Main Slide Show
Workplace Safety & Health Company IH consultants are trained to inventory and assess confined spaces of various types and sizes.
Industrial Hygienists may wear Hazmat or other chemical protective clothing when evaluating highly hazardous atmospheres or environments.
An IH consultant uses sound level meters to assess noise levels in industrial environments.
Industrial Hygienists place noise dosimeters on factory employees to monitor employee exposure to noise levels.
Lockout/tagout involves assessing a machine’s operation and identifying all energy sources.
Tagout of electrical switches in a control room warns employees not to start equipment.
An Industrial Hygienist uses an X-Ray Fluorescence (XRF) analyzer to determine lead-based paint concentrations on a facility’s exterior.
We do air sampling for airborne contaminants using sorbent tubes.
Industrial Hygienists use a filter cassette equipped with a cyclone to collect respirable dust samples.
There’s no mistaking the value in lifelong learning, but training courses – whether they last a few hours or a few days, can sometimes seem daunting to anyone enrolled in them.
A 2015 Microsoft study found that the average person’s attention span is about 8 seconds. While that finding and others like it might suggest that any productivity or safety message at work is playing to a sold-out crowd at Short Attention Span Theatre, a new trend known as microlearning seeks to capitalize on that apparent shortcoming.
As the name suggests, microlearning courses are shorter than traditional training: A single microlearning session aims to teach one particular lesson in a concentrated way – a single presentation typically ranges from 2 to 5 minutes. Such sessions are typically more convenient than traditional classroom settings, too: Most microlearning formats are easily accessed from smartphones, tablets, laptops and desktop computers, while organizations can choose to offer courses either at specific times or an on-demand basis.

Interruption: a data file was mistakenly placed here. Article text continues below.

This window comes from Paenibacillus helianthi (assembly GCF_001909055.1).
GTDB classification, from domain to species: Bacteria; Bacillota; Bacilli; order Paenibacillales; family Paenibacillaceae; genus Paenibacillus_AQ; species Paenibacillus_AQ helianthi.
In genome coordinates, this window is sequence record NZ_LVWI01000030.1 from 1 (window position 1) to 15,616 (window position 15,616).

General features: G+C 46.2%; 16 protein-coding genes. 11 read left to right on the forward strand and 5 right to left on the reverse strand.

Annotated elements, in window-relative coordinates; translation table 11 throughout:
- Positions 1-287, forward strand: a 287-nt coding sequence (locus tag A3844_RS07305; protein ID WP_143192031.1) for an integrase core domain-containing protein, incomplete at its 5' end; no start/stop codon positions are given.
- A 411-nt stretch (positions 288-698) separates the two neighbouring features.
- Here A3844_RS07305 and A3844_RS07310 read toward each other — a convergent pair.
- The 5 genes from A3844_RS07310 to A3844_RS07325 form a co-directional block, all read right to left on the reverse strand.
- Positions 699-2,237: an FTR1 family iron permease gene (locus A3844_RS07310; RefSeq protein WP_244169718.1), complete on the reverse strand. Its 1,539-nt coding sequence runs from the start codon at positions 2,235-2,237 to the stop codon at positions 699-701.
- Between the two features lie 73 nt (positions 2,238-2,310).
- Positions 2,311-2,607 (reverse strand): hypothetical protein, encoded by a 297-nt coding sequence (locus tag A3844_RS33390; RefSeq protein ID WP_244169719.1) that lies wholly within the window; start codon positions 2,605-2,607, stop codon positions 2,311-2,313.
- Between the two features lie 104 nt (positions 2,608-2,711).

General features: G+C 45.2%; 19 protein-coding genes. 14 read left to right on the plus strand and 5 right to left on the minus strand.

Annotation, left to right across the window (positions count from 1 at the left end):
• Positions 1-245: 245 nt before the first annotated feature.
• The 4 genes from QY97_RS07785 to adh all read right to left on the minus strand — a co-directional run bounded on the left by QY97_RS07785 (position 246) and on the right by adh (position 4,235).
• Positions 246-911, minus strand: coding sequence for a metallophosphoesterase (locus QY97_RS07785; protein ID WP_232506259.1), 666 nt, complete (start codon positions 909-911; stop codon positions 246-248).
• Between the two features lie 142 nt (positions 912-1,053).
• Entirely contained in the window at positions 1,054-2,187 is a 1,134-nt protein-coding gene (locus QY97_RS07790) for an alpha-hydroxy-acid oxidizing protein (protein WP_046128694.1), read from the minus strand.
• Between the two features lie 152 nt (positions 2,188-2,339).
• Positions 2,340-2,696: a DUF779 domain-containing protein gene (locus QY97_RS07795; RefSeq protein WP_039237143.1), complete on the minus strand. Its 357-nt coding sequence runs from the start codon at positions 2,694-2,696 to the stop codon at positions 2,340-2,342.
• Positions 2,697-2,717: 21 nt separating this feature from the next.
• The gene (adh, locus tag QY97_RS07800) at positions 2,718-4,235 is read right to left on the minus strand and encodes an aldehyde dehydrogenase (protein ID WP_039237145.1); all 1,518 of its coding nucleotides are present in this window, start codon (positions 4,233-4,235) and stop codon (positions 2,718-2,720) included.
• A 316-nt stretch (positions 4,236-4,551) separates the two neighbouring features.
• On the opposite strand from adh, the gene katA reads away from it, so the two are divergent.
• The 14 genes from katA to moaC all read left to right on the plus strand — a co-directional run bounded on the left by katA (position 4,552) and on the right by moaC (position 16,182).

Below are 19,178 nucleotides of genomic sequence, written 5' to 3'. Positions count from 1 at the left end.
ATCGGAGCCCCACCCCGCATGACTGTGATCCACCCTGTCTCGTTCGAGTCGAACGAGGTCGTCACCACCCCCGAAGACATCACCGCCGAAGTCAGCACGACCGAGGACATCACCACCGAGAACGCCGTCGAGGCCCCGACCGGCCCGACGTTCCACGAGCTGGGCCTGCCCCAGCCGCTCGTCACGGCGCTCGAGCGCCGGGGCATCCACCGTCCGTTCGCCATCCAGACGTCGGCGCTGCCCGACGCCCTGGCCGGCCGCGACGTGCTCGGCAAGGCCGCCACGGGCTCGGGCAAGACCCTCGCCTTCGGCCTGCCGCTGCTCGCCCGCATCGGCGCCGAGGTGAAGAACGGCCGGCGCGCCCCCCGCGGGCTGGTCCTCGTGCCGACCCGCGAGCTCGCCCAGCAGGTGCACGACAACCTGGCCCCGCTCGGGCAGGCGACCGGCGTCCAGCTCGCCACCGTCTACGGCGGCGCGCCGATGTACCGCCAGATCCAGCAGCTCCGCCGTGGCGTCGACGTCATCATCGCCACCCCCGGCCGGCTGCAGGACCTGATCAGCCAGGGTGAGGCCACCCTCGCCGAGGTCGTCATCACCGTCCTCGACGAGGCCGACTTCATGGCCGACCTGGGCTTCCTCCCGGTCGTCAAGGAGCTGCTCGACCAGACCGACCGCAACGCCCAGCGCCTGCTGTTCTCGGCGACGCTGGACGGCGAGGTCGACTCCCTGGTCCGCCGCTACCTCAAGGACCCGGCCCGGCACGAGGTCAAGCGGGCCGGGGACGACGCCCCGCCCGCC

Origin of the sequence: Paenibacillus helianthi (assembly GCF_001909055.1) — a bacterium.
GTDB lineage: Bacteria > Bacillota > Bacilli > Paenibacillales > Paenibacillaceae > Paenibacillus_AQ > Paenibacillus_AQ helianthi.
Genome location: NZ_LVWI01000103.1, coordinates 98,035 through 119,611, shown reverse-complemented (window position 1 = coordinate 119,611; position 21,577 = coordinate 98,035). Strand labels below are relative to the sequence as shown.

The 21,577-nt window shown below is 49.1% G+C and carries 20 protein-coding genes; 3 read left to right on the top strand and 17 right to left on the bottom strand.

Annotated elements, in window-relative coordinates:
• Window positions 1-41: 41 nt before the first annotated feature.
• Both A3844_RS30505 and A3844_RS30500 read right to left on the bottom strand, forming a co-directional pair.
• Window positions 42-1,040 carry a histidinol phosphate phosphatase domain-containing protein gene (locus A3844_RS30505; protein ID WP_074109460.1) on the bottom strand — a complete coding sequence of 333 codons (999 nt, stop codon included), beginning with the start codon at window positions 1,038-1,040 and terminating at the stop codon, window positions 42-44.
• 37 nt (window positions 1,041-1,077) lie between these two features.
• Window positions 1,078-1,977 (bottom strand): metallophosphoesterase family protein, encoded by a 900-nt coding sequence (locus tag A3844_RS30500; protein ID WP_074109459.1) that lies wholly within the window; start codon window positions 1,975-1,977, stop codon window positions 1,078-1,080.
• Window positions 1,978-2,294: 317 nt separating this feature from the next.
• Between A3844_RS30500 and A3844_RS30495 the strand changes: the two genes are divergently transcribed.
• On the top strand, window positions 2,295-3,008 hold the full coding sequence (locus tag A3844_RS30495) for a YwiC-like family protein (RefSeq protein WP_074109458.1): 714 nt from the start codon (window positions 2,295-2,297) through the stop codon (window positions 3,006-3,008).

Considering the time many people spend watching video – one recent study found that many Millennials spend upwards of a total of three hours a day gazing into the electronic ether – the concept of brief, targeted lessons with clear-cut goals seems like a logical progression in eLearning.
In the few years since such courses have been offered, there is evidence to suggest that putting forth the effort can bear fruit. As chronicled in the 2016 Fortune magazine article "Corporate Training Gets an Upgrade for the Facebook Generation," Walmart developed an app for its warehouse workers comprised of three-minute instructional videos on performing common tasks safely. Each lesson was followed by a short test. Following a trial period of six-months, injury claims at the company’s warehouses fell by nearly half. The magazine also looked at a private Facebook group created by PayPal aimed at helping its employees help each other troubleshoot by watching videos of short classes. One major takeaway was that the number of workers who finished at least two training courses every six months doubled. During that same period, PayPal was able to reduce its training expenses by nearly a 25 percent.
It’s clear that such a method – taken by itself – has its limits. For example, a two-day personal protective equipment training course cannot adequately impart all its lessons in a single five-minute video, no matter how motivated the student and concise the course material. And instructor-led courses have the versatility of responding to students’ learning pace and questions in an organic way. However, when microlearning sessions are incorporated in the framework of a longer course in complementary ways, such as when some lessons are transferred to video as prerequisites for attending a brick-and-mortar course or when they are used in conjunction with one to introduce or reinforce concepts, it appears that the sky (or the Cloud) is the limit.